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From the Biographies for Young Readers series

An enlightening peek behind the curtain for Nancy Drew fans.

“There is no Carolyn Keene. There never was.” But as the author of 23 of the first 30 Nancy Drew mysteries, Mildred Wirt Benson came closer than anyone else.

Digging into archives and the memories of surviving acquaintances as well as published histories, Rubini spins an account of Benson’s long and active life that throws a strong light on the source of Nancy Drew’s own admirably intrepid and independent spirit. The author briefly mentions updated editions of the original Nancy Drews and other publication details, but she largely steers clear of retold plotlines and literary analyses to focus on biographical details. These include Benson’s early years in Iowa and first publication at 13 (in St. Nicholas Magazine), two marriages, and twin careers as a local journalist and, under a variety of names, a writer of over 130 children’s titles. Family snapshots, old cover images, and side notes on topics from Nancy Drew trivia to a brownie recipe offer occasional distractions. More significantly, a quick history of the Stratemeyer Syndicate sheds light on the ins and outs of series ghostwriting, highlighted by the dramatic 1980 courtroom denouement (“I thought that you were dead”) that led at last to public recognition of Benson’s achievements.

An enlightening peek behind the curtain for Nancy Drew fans. (timeline, publication list, glossary, endnotes, bibliography) (Biography. 11-14)

Pub Date: Sept. 15, 2015

ISBN: 978-0-8214-2183-3

Page Count: 136

Publisher: Ohio Univ.

Review Posted Online: Sept. 15, 2015

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From the Marigold Trilogy series , Vol. 1

Cold indeed is the heart not made warm by this bubbly fairy-tale romance. Raised by a kindly forest troll, Christian knows little of the world beyond what he can see through his telescope, but gazing upon a nearby castle, he falls head over heels for Princess Marigold. What chance has he, though, as a (supposed) commoner? When at last he nerves himself to send her a message via carrier pigeon, she answers and the courtship is on—via “p-mail” at first, then, after he lands a job as a castle servant, face to face. Setting numerous fairy-tale conventions just a bit askew, Ferris (Of Sound Mind, 2001, etc.) surrounds her two smart, immensely likable teenagers, who are obviously made for each other, with rival suitors, hyperactive dogs, surprising allies, and strong adversaries. The most notable among the last is devious, domineering Queen Olympia, intent on forcing Marigold into marriage with a penniless, but noble, cipher. The author gets her commonsensical couple to “I Do” through brisk palace intrigue, life-threatening situations, riotous feasting, and general chaos; Queen Olympia gets suitable comeuppance, and the festivities are capped by the required revelation that Christian is actually heir to the throne of neighboring Zandelphia. Fans of Gail Carson Levine’s Princess Tales will be in familiar territory here, as well as seventh heaven. (Fiction. 11-13)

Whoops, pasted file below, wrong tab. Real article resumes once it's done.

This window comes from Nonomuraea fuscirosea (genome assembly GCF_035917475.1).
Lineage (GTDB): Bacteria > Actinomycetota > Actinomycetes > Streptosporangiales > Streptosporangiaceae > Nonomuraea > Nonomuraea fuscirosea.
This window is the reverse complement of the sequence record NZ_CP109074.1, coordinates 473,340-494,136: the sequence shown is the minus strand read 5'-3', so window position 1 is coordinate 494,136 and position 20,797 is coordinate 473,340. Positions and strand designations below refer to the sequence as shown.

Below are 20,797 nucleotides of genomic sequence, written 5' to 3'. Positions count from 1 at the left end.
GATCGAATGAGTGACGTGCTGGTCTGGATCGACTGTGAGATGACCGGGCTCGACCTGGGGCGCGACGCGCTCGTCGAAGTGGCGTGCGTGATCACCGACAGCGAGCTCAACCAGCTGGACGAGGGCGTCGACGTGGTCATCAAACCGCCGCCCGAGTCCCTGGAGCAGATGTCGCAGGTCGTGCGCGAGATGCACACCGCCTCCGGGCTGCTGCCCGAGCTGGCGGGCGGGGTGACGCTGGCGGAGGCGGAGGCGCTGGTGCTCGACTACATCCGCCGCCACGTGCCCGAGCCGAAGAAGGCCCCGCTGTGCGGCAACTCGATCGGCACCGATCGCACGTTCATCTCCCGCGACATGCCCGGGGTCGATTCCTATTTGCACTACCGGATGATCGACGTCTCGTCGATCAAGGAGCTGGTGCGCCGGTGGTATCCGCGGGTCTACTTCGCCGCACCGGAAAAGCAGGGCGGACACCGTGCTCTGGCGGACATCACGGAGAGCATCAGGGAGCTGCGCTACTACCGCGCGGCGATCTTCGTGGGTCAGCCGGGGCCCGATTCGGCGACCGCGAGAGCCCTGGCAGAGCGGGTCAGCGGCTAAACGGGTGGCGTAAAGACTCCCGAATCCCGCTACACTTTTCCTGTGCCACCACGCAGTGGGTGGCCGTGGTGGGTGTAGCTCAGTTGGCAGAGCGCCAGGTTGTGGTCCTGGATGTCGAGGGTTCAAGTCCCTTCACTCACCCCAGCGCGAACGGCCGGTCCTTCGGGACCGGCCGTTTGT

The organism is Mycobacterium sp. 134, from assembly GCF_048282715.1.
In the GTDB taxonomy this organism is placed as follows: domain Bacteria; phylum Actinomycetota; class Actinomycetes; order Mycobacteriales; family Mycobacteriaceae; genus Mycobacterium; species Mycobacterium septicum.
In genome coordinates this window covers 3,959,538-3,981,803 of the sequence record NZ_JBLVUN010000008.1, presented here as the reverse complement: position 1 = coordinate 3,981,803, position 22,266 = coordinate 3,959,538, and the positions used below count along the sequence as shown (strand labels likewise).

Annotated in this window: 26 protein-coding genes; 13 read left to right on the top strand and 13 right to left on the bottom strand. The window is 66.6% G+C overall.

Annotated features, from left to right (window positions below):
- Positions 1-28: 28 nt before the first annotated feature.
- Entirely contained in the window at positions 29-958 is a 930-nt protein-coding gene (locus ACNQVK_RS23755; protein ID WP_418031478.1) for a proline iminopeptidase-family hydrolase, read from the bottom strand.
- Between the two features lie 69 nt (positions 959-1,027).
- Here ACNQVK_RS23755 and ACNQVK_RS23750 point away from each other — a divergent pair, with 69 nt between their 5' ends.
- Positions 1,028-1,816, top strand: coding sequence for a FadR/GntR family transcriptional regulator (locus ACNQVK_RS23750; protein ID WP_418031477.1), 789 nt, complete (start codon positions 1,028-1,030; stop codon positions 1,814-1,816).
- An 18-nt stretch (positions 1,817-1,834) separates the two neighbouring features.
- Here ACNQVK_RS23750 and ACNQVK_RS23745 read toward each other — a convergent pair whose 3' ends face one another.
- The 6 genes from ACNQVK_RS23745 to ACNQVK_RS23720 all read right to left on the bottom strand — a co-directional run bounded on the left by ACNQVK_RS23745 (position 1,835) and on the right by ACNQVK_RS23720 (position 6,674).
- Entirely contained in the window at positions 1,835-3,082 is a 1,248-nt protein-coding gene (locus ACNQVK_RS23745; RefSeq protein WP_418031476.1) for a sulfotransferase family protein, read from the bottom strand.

Pub Date: Oct. 1, 2002

ISBN: 0-15-216791-9

Page Count: 272

Publisher: Harcourt

Review Posted Online: May 19, 2010

Kirkus Reviews Issue: Oct. 1, 2002

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Starting with an overview of how researchers look at humor, this uneven guide to a topic with potentially high kid-appeal...

A light introduction to the appealing, complicated subject of humor lacks the depth to do it justice.

Starting with an overview of how researchers look at humor, this uneven guide to a topic with potentially high kid-appeal meanders through loosely connected aspects of humor, offering anecdotes, quotes from experts and intriguing facts. Short chapters touch on the anatomy of laughter and the history of laugh tracks. A longer chapter discusses how humor differs between genders, among cultures and age groups and throughout history. Readers may be most interested in the final chapter on stand-up comedy and how to be funny. Jackson relies heavily on quotes from interviews with humor experts, working their names and titles awkwardly into the text. The academic nature of the quotes, suitable to a more substantial study of humor, jars with the author’s otherwise conversational, entry-level approach to the subject, raising questions about the intended audience. Generic cartoonish pictures and occasional jokes in boldface type illustrate points made in the text. Short sidebars explore topics such as the funny bone, tickling and texting abbreviations about humor.

Pub Date: June 9, 2011

ISBN: 978-0-670-01244-2

Page Count: 64

Publisher: Viking

Review Posted Online: May 3, 2011

Kirkus Reviews Issue: May 15, 2011

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